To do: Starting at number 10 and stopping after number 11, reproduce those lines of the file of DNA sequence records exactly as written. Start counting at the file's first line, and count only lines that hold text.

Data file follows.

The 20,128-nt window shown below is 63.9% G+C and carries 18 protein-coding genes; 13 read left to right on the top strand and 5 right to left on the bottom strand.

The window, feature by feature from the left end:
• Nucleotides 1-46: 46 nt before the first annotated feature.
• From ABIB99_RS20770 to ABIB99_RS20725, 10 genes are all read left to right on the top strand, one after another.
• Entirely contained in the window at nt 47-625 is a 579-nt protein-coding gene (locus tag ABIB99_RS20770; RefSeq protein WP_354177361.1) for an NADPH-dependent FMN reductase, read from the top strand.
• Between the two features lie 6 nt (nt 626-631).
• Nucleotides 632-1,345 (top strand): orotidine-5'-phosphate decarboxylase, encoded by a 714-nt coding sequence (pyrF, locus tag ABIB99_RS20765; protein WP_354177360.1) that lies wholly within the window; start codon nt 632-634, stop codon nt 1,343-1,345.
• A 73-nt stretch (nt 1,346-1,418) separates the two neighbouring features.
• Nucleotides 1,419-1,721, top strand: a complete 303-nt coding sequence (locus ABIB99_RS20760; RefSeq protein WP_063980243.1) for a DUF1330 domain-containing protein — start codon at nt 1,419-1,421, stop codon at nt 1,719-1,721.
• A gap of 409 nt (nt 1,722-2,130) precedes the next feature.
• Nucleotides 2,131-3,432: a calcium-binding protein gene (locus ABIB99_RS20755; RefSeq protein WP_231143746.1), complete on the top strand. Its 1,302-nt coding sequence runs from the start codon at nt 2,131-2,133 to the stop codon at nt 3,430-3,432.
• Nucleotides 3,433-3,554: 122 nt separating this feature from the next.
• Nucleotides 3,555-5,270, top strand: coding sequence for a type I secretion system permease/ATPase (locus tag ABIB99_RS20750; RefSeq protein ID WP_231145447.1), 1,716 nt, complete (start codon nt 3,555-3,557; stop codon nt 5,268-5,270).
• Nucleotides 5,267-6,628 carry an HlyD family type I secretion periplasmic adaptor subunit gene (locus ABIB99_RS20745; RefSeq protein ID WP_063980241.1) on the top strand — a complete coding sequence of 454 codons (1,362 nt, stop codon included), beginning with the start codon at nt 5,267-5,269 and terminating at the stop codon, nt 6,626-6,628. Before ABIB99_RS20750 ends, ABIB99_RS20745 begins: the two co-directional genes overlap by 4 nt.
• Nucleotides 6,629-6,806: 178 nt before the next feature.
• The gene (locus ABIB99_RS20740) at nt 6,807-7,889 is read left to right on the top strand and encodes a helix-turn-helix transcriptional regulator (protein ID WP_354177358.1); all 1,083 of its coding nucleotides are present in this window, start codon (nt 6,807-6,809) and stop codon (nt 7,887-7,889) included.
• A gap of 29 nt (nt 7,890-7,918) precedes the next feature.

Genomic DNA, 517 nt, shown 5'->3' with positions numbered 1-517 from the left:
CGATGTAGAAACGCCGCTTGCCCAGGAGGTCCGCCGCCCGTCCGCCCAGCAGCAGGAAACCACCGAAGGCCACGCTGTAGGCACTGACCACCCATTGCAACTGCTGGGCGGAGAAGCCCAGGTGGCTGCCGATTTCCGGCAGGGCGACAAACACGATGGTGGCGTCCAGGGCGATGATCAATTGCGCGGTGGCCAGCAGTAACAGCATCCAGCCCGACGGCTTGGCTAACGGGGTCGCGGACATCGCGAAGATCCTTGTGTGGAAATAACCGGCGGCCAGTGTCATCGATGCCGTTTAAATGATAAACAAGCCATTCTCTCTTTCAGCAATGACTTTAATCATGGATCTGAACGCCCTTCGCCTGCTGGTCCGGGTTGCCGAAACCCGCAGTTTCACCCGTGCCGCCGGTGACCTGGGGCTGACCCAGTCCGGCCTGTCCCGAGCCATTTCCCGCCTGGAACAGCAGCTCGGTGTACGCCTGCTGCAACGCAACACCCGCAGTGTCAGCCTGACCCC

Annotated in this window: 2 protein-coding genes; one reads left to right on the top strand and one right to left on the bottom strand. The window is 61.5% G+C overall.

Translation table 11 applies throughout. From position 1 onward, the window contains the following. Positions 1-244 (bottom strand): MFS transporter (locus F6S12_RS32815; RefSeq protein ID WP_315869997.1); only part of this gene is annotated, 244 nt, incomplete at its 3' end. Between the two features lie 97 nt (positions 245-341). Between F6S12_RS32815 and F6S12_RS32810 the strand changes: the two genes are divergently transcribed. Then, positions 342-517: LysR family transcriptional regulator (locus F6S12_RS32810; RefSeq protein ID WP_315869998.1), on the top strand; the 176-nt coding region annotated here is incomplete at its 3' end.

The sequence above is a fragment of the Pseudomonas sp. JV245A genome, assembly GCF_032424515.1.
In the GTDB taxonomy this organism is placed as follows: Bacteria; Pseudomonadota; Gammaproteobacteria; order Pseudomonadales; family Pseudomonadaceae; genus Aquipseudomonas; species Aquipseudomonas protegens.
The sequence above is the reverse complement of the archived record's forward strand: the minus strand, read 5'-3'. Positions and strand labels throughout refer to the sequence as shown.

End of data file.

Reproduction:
• A gap of 409 nt (nt 1,722-2,130) precedes the next feature.
• Nucleotides 2,131-3,432: a calcium-binding protein gene (locus ABIB99_RS20755; RefSeq protein WP_231143746.1), complete on the top strand. Its 1,302-nt coding sequence runs from the start codon at nt 2,131-2,133 to the stop codon at nt 3,430-3,432.